1.Functions can return multiple results, while a SQL query returns only one result set.
2.Complex functions can be decomposed into smaller functions. This enables modular programming, reuse and a better understandability by functional abstraction. For structuring complex queries, standard SQL only allows the definition of SQL views. However, SQL views have no parameters.
3.SQL Scripts supports local variables for intermediate results with implicitly defined types. With standard SQL, it would be required to define globally visible views even for intermediate steps.
4.SQL Script has control logic such as if/else and throw/catch that is not available in SQL.

These set of SQL extensions for the SAP HANA database which allow developers to push data intensive logic into the database are called SQL Script.These extensions are keys to avoiding massive data copies to the application server and to leverage sophisticated parallel execution strategies of the database. SQL Script V2 supports stored procedures, which provides enhanced control flow capabilities and is positioned to be more suitable for pushing complex parts of application logic to the database. It can meet some simple requirement for reporting, like join, aggregation, etc. When it comes to data mining and statistic analysis, SQL Script is not suitable for implementing complex algorithms.

1.8 Programming Options: Business Function Library

The Business Function Library is a reusable library which is similar to stored procedures, for business applications embedded in the HANA calculation engine. This eliminates the need for developing such calculations from scratch. The business functions are written in C++ and executed in database calculation engine. BFL has a roadmap for data mining and statistical algorithms.

BFL is a prebuilt parameter-driven, basic building block calculations at high performance and offers a solution to complex calculations. Since BFL is based on C++, for numerical operations it can outrun SQL Script by a significant margin. BFL is called from SQL Script It is designed for significant performance improvements for SAP apps by utilizing new hardware such as multi core, built in vector engine, massive parallel main memory processing and changing the boundaries between application server and data management layer. With in the BFL, grouped into a class referred to as the Predictive Analysis Library, a collection of compiled analytic functions for predictive analytics are available. These are Clustering (K-Means), Regression, Association Analysis (Apriori), Decision Tree (C4.5), ABC Classification and Weighted Score Tables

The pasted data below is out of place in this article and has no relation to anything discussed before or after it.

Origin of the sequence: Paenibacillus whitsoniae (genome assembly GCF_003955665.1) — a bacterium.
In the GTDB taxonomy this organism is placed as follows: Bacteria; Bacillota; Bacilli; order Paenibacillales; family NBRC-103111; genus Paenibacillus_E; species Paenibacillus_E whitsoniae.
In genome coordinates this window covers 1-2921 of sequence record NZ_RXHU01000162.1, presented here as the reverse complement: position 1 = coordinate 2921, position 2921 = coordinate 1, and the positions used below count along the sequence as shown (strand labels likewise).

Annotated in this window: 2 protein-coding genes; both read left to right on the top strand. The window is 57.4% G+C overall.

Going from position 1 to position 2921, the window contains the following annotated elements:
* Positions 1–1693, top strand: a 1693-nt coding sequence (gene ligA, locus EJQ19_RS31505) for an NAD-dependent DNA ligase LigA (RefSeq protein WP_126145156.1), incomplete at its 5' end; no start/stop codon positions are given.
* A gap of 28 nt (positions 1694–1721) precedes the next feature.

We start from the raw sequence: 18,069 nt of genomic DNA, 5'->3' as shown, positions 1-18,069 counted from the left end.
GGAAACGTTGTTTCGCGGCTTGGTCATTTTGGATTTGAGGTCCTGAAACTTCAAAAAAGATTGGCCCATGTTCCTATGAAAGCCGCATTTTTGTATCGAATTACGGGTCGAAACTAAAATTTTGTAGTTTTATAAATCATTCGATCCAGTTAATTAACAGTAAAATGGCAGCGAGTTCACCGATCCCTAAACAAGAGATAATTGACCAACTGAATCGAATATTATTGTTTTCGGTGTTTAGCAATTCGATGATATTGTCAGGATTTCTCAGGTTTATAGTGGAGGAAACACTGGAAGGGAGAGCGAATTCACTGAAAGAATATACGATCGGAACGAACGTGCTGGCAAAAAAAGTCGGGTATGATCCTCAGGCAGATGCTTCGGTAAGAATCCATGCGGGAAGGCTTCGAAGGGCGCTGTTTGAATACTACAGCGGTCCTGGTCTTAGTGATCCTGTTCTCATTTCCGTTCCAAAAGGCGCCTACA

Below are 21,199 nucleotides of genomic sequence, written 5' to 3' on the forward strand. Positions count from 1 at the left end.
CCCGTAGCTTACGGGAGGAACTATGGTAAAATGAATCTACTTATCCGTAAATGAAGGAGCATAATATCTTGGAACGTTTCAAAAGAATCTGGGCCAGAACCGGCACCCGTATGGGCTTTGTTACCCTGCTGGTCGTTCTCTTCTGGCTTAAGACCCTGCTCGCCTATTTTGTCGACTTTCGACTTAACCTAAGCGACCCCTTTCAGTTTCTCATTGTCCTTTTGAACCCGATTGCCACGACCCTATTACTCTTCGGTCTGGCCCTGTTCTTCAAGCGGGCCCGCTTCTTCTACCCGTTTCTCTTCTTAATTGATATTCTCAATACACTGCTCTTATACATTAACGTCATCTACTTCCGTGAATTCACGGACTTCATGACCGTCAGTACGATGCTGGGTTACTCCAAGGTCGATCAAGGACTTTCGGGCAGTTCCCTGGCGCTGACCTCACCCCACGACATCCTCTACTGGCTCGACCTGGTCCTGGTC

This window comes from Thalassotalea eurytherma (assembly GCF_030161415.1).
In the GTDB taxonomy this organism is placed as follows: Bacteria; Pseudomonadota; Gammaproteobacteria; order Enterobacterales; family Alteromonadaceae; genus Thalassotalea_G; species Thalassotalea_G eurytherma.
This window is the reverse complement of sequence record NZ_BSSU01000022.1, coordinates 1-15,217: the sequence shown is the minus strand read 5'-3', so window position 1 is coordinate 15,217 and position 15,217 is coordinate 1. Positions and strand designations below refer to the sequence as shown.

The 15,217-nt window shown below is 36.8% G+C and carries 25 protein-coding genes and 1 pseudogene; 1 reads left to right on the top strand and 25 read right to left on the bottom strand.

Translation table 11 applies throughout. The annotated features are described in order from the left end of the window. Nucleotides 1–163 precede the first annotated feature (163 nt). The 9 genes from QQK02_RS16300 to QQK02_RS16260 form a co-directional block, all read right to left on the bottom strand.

1.9 Programming Options: R integration

R is an open source software language and environment for statistical computing and graphics with over 3000 add-on packages. R supports data handling and storage, numeric, textual, matrix algebra, hash tables and regular expressions, high-level data analytic and statistical functions graphics, programming language, loops and branching, and subroutines.

It has Cluster Analysis & Finite Mixture Models for Probability Distributions, Computational Econometrics, Empirical Finance, Statistical Genetics, Graphic Displays, Dynamic Graphics, Graphic Devices & Visualisation, Machine Learning & Statistical Learning ,Time Series Analysis etc.

R is not a database, but connects to DBMS. The language interpreter can be very slow, but allows to call own C/C++ code. R is a programming language designed for statistical analysis. It is an open source initiative under the GNU Project. R is integrated in HANA DB via TCP/IP.

HANA uses SQL-SHM, a shared memory-based data exchange to incorporate R’s vertical data structure. HANA also introduces R scripts equivalent to native database operations like join or aggregation. HANA developers can write R scripts in SQL and the types are automatically converted in HANA. R scripts can be invoked with HANA tables as both input and output in the SQL Script. R environments need to be deployed to use R within SQL Script. Through the R integration solution, developers can leverage open source R’s 3000+ external packages to perform wide-range data mining and statistical analysis.

1.10 Scalability & Benchmarks

Performance and scalability
SAP has stated that customers have realized gains as high as 100,000x in improved query performance when compared to disk based database systems. There have been no independent audits of such claims.

In March 2011, Wintercorp, an independent testing firm specializing in large scale data management was retained by SAP to audit test specifications and results from test runs. The test used concepts similar to those of the industry standard TPC-H benchmark. The test data had between 600 million and 1.8 billion rows and the test ran five analytical query types and three operational report query types. The combined throughput of analytical and operational report queries ran between 3007 queries/hour and 10,042 queries per hour depending on the volume of data.

Scale-out architecture
To enable scalability in terms of data volumes and the number of application requests, the HANA database supports scale up and scale out. For scale up, all algorithms and data structures are designed to work on large multi-core architectures especially focusing on cache aware data structures and code fragments. For scale out, the HANA database is designed to run on a cluster of individual machines allowing the distribution of data and query processing across multiple nodes.